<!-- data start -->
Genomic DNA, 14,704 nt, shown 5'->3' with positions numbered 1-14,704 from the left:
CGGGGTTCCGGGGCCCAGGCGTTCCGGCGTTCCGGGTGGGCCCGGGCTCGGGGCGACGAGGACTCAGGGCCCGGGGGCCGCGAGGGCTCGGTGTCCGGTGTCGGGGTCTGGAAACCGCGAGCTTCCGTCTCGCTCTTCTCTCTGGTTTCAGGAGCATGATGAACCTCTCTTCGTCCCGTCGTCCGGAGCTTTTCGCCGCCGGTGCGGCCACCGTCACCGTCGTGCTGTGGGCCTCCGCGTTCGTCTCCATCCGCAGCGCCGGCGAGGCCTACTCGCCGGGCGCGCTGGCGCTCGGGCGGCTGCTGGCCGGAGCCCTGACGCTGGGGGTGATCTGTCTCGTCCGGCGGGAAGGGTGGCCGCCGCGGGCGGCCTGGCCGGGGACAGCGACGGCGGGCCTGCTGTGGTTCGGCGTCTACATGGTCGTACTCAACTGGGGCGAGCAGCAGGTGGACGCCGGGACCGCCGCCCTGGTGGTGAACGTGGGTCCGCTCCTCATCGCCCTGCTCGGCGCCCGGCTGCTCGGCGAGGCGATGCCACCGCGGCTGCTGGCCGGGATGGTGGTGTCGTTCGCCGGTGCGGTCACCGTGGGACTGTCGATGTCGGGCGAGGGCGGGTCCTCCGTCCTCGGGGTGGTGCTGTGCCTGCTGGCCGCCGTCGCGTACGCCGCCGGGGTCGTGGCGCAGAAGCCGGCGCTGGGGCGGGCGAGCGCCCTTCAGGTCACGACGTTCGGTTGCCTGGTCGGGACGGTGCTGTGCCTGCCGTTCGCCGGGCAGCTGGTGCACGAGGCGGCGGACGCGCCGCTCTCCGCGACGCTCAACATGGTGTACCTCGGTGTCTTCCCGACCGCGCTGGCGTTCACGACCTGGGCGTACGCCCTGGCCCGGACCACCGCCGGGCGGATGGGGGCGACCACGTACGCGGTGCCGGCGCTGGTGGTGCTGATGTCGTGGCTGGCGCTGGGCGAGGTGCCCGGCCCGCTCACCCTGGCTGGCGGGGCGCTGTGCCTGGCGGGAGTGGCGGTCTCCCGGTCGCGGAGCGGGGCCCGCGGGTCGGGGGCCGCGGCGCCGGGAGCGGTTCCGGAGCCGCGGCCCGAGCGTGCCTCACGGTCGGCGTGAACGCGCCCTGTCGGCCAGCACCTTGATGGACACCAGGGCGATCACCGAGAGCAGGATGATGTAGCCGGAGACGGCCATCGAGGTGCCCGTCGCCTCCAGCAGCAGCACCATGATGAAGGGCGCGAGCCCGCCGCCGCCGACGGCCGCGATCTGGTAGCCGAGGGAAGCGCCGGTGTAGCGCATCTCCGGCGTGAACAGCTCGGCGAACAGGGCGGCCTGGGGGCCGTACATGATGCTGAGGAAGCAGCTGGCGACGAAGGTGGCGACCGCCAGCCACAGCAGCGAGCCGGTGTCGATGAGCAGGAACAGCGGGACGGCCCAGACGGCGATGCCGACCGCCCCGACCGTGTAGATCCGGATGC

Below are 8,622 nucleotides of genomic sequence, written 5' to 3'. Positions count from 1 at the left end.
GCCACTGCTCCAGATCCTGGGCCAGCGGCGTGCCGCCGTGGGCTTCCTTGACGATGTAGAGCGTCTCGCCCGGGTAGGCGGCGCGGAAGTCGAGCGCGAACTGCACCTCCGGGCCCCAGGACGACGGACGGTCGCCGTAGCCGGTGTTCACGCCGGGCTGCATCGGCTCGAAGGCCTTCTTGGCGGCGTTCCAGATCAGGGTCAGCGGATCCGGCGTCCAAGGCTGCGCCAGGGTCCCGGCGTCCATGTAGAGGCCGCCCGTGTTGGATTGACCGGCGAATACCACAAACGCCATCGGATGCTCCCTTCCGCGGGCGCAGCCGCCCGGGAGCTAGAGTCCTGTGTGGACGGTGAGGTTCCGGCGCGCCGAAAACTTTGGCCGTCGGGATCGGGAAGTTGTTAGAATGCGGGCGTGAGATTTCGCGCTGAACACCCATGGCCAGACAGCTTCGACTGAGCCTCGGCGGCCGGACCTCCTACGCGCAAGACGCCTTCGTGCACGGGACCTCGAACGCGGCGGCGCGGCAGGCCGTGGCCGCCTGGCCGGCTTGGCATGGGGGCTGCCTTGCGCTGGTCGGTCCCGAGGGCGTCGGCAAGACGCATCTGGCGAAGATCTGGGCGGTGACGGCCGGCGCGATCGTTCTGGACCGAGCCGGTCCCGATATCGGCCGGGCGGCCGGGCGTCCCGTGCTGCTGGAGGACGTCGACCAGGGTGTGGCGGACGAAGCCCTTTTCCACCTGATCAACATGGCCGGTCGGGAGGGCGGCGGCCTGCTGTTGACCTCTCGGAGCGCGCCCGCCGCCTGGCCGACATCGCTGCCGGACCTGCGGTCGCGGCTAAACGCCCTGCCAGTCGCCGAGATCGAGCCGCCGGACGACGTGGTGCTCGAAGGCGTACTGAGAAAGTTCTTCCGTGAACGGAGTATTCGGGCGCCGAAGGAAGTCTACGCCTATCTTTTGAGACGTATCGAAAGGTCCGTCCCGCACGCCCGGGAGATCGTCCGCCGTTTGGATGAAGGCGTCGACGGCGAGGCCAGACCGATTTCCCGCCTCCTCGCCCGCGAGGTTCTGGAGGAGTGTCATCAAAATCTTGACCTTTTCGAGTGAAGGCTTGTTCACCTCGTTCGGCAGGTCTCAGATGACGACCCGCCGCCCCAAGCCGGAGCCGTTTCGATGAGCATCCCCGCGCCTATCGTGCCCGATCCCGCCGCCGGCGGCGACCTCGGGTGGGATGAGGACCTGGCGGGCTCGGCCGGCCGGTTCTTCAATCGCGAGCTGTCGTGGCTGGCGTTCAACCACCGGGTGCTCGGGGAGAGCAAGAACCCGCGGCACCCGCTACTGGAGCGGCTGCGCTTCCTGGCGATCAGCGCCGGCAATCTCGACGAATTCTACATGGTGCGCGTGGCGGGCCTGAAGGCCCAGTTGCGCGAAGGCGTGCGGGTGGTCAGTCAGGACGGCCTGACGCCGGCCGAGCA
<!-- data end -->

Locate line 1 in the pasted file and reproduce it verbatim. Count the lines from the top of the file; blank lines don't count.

Genomic DNA, 14,704 nt, shown 5'->3' with positions numbered 1-14,704 from the left: